Go cashless: Delhi replaces cash with cheques in ‘shagun ka lifafa’ | fashion and trends | Hindustan Times
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Go cashless: Delhi replaces cash with cheques in ‘shagun ka lifafa’

With Rs 500 and Rs 1000 notes demonetised, the shagun envelope now holds only cheques. Some are also opting for digital wallets.

fashion and trends Updated: Nov 19, 2016 07:58 IST
Prerna Gauba
Shadi

Many in the city are doing so since Rs 500 and Rs 1000 notes were demonetised.(Getty Images/iStockphoto)

The cash crunch continues. It’s been 10 days since Rs 500 and Rs 1,000 notes were demonetised. And, while most of us are sparingly spending cash, sometimes it’s inevitable. For instance, at wedding functions, when you have to give shagun (money given as gift) to the bride and groom.

One way out is to give presents instead. But then, money would help the newlyweds buy what they really want. Fret not! Delhiites always have a solution. Just put cheques in the envelopes, instead! “My friend’s son was getting married and we all gave cheques. There is no other and simpler way to give shagun,” says Priya Arora, a 40-year-old homemaker. Another city resident, Mona Bhardwaj, did the same.

Not just cheques instead of shagun money, many are also opting for digital wallets.

Options abound, you can even opt for mobile wallets. “I was cashless, so I gave a friend Rs 2,000 for his wedding through mobile wallet,” says Akhilesh Sood, a 20-year-old hotelier. Paytm, MobiKwik, PayUmoney and many other digital wallets are now a way to go about gifting too. Moreover, India is now adapting to registering gifts. Websites are encouraging people to go for gift vouchers and online transactions.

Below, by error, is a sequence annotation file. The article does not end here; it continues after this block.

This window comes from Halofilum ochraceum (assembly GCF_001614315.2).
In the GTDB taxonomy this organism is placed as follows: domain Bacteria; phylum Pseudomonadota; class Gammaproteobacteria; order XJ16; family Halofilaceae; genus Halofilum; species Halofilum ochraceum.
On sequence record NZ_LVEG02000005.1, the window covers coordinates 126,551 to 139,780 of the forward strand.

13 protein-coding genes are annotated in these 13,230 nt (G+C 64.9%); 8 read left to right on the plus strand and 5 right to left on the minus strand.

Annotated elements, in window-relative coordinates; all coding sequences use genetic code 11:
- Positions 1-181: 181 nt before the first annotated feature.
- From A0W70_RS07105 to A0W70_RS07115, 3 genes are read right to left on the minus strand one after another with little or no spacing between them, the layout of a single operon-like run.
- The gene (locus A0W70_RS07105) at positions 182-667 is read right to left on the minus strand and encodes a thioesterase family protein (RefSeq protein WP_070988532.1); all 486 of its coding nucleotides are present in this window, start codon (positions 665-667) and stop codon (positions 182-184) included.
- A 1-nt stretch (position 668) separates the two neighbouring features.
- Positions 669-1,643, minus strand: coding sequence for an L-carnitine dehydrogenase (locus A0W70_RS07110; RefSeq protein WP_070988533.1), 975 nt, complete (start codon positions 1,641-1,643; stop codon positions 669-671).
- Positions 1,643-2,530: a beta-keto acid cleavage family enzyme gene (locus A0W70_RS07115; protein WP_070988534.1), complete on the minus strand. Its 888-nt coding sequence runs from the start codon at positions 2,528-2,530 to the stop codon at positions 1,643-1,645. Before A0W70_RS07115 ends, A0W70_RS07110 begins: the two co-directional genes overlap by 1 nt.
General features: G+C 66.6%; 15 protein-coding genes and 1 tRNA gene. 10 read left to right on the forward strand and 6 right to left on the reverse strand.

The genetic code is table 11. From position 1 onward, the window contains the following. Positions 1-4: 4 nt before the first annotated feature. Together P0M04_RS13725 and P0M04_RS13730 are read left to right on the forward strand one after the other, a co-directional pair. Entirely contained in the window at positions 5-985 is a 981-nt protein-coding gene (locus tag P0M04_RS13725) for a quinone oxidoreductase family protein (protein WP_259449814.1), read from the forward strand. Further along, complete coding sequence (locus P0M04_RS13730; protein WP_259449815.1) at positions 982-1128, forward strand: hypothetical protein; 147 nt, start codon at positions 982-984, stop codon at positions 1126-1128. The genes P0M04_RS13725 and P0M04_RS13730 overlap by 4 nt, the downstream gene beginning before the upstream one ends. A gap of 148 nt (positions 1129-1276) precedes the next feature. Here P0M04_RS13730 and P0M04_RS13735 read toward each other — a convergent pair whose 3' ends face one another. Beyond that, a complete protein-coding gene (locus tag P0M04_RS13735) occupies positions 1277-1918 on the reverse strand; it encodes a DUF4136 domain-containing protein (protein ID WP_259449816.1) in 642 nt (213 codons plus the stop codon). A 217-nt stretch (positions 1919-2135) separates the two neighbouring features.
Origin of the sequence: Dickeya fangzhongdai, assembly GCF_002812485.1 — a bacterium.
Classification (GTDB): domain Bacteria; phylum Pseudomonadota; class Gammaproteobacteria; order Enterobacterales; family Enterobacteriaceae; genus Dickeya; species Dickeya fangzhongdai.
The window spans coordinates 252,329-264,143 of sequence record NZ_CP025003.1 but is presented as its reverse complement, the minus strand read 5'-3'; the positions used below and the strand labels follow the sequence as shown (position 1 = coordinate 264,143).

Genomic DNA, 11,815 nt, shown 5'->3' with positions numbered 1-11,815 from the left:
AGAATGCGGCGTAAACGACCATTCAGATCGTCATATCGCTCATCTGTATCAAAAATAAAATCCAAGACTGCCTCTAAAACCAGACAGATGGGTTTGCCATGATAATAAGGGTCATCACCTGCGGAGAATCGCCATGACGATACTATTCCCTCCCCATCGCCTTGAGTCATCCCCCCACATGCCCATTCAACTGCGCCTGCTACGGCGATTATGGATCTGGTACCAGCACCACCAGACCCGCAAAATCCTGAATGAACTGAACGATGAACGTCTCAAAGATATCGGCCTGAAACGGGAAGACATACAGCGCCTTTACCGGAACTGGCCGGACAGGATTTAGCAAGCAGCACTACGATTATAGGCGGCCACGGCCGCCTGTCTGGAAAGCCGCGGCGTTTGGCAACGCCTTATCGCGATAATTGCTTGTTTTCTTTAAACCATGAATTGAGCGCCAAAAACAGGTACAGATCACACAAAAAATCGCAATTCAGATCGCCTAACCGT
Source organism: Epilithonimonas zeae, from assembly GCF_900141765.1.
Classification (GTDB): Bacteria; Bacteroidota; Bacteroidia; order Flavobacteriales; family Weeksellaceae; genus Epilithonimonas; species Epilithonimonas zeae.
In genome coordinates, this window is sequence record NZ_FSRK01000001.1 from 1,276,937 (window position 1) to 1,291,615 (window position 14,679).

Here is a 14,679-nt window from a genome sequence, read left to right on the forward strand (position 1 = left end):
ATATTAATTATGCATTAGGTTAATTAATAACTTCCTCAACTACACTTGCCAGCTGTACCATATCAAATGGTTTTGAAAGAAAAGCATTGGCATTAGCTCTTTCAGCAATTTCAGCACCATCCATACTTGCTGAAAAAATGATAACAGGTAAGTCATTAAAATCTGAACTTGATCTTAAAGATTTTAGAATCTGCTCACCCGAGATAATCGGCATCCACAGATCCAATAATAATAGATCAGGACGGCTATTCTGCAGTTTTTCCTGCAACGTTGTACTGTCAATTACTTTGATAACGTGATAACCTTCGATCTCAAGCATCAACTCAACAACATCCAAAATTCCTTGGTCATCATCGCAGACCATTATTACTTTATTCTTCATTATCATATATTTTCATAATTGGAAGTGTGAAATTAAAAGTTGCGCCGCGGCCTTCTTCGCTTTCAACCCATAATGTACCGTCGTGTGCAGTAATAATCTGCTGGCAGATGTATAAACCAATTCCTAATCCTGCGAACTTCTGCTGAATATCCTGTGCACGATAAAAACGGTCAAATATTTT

“Several brides and grooms were on the fence. But after this move, many thought this was the need of the hour and went for registering their wedding gifts,” says Sudha Maheshwari, founder of an online wedding gift registry.

Even banks in Delhi are offering gift vouchers that can be used as debit card. “I transferred money into my bank’s gift debit card and gave it to a friend,” says Shruti Anand, a 26-year-old analyst. “I told everyone to give cheques addressed to me. We couldn’t mention it on the cards as they were already printed. We have got almost 40 cheques at the wedding reception held in Delhi,” adds Shakuntala, whose son got married last week. Now that’s a win-win situation, right?